Topping Kōsan-ji’s treasures takes some doing, but the Hirayama Ikuo Museum of Art (平山郁夫美術館), next door to the temple’s art gallery, eclipses it with a superior calibre of art. Hirayama Ikuo (1930–2009) was born in Setoda and was a junior-high-school student in Hiroshima when the bomb dropped – his famous painting Holocaust at Hiroshima can be seen in the Hiroshima Prefectural Museum of Art. Despite travelling the world and becoming famous for his series of paintings on the Silk Road, he continually returned to the Inland Sea for inspiration. Hirayama used a traditional Japanese painting technique for his giant canvases, working very quickly with fast-drying paint – the resultant swift brush strokes give the finished paintings a distinctively dreamy quality. Because the special paint (iwaenogu) needed for this method is much less flexible and dries faster than oil paint, each picture has its own series of preparatory sketches. These full-sized blueprints for the final painting are known as oshitazu, and this museum contains many such sketches of Hirayama’s most celebrated works, as well as original paintings and watercolours.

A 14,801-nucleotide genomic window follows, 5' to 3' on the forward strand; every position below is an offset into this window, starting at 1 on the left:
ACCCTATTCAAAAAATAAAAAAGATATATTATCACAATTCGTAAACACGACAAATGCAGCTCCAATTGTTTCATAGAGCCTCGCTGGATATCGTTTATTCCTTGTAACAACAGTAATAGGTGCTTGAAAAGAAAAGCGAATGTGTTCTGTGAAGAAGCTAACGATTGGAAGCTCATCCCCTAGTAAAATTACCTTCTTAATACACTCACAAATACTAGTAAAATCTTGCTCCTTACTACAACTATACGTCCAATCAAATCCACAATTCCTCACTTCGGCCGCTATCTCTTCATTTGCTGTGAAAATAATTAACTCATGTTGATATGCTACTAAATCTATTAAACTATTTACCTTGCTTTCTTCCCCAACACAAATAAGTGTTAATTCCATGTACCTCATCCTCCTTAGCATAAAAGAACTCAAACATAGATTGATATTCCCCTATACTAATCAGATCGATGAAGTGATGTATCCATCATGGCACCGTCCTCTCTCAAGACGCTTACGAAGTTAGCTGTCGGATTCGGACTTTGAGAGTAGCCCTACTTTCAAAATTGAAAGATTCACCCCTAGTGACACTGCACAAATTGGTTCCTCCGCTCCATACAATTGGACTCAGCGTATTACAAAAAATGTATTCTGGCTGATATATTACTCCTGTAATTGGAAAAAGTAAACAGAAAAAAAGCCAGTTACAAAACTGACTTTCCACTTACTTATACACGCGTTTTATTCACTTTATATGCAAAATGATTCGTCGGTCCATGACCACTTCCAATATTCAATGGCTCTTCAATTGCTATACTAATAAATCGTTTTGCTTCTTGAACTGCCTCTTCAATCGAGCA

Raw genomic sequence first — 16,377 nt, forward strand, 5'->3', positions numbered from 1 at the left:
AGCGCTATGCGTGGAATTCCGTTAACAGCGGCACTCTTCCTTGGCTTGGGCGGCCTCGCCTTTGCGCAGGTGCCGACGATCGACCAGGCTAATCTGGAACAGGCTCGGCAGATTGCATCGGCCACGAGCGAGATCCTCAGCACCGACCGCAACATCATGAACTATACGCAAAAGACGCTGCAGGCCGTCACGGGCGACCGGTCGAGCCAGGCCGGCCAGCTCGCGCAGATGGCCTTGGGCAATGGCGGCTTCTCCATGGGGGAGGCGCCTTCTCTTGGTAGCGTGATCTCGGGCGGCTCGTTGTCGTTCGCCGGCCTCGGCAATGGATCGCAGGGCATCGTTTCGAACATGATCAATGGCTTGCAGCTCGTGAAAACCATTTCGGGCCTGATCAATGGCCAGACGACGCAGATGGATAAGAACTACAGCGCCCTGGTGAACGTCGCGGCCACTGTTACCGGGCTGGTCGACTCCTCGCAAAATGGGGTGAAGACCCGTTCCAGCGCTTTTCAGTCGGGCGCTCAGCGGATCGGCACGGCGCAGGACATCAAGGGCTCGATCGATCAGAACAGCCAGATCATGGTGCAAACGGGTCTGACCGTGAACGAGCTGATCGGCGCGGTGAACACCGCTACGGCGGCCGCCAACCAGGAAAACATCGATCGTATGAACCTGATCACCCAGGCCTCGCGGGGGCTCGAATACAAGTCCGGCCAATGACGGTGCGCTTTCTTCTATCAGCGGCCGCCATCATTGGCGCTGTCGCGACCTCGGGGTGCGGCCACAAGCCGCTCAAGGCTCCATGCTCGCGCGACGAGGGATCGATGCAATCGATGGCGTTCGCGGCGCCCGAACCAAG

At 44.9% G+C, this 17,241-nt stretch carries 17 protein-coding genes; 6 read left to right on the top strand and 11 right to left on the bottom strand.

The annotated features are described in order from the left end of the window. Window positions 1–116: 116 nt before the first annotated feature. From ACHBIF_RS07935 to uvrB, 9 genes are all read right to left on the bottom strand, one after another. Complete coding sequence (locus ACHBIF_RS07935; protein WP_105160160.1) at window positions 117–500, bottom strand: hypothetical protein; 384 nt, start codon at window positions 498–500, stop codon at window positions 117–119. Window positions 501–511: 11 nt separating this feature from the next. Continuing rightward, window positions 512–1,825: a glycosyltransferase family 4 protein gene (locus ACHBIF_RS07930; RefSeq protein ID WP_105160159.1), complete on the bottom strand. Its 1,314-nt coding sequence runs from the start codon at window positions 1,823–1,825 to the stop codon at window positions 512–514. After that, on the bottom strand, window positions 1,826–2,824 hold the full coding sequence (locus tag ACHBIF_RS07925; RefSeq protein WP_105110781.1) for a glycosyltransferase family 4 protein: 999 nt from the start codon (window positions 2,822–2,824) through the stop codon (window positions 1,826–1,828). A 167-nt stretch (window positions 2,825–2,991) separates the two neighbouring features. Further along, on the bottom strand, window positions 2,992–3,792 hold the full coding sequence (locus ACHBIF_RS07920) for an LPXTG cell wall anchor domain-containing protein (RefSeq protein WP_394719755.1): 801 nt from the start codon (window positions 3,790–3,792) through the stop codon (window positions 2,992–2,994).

After the Hirayama museum, you can take in the view that inspired one of the artist’s most beautiful paintings by hiking up to the summit of the hill behind Setoda. A small park here overlooks the attractive three-storey pagoda of Kōjō-ji, breaking out of the pine trees below, with the coloured tiled roofs of the village and the islands of the Inland Sea beyond.

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